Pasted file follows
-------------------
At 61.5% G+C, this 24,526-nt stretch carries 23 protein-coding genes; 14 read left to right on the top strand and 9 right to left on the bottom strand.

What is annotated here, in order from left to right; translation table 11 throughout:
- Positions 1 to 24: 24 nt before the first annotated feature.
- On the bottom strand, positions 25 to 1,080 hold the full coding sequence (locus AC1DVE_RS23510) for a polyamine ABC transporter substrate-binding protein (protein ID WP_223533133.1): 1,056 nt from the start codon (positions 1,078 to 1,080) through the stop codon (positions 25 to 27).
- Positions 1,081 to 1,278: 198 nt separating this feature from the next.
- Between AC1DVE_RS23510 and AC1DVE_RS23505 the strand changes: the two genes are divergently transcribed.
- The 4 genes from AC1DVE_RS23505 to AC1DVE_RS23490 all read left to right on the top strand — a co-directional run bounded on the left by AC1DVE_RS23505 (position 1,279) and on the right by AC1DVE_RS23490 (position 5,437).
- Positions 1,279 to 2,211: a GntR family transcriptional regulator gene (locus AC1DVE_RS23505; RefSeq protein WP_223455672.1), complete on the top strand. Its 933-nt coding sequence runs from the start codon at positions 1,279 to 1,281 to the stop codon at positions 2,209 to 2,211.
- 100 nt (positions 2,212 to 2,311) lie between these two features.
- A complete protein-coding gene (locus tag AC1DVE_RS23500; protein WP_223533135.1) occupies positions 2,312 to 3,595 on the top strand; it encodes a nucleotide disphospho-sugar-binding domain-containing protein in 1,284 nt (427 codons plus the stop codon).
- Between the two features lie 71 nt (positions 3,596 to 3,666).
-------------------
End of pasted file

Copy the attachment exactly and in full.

At 61.5% G+C, this 24,526-nt stretch carries 23 protein-coding genes; 14 read left to right on the top strand and 9 right to left on the bottom strand.

What is annotated here, in order from left to right; translation table 11 throughout:
- Positions 1 to 24: 24 nt before the first annotated feature.
- On the bottom strand, positions 25 to 1,080 hold the full coding sequence (locus AC1DVE_RS23510) for a polyamine ABC transporter substrate-binding protein (protein ID WP_223533133.1): 1,056 nt from the start codon (positions 1,078 to 1,080) through the stop codon (positions 25 to 27).
- Positions 1,081 to 1,278: 198 nt separating this feature from the next.
- Between AC1DVE_RS23510 and AC1DVE_RS23505 the strand changes: the two genes are divergently transcribed.
- The 4 genes from AC1DVE_RS23505 to AC1DVE_RS23490 all read left to right on the top strand — a co-directional run bounded on the left by AC1DVE_RS23505 (position 1,279) and on the right by AC1DVE_RS23490 (position 5,437).
- Positions 1,279 to 2,211: a GntR family transcriptional regulator gene (locus AC1DVE_RS23505; RefSeq protein WP_223455672.1), complete on the top strand. Its 933-nt coding sequence runs from the start codon at positions 1,279 to 1,281 to the stop codon at positions 2,209 to 2,211.
- 100 nt (positions 2,212 to 2,311) lie between these two features.
- A complete protein-coding gene (locus tag AC1DVE_RS23500; protein WP_223533135.1) occupies positions 2,312 to 3,595 on the top strand; it encodes a nucleotide disphospho-sugar-binding domain-containing protein in 1,284 nt (427 codons plus the stop codon).
- Between the two features lie 71 nt (positions 3,596 to 3,666).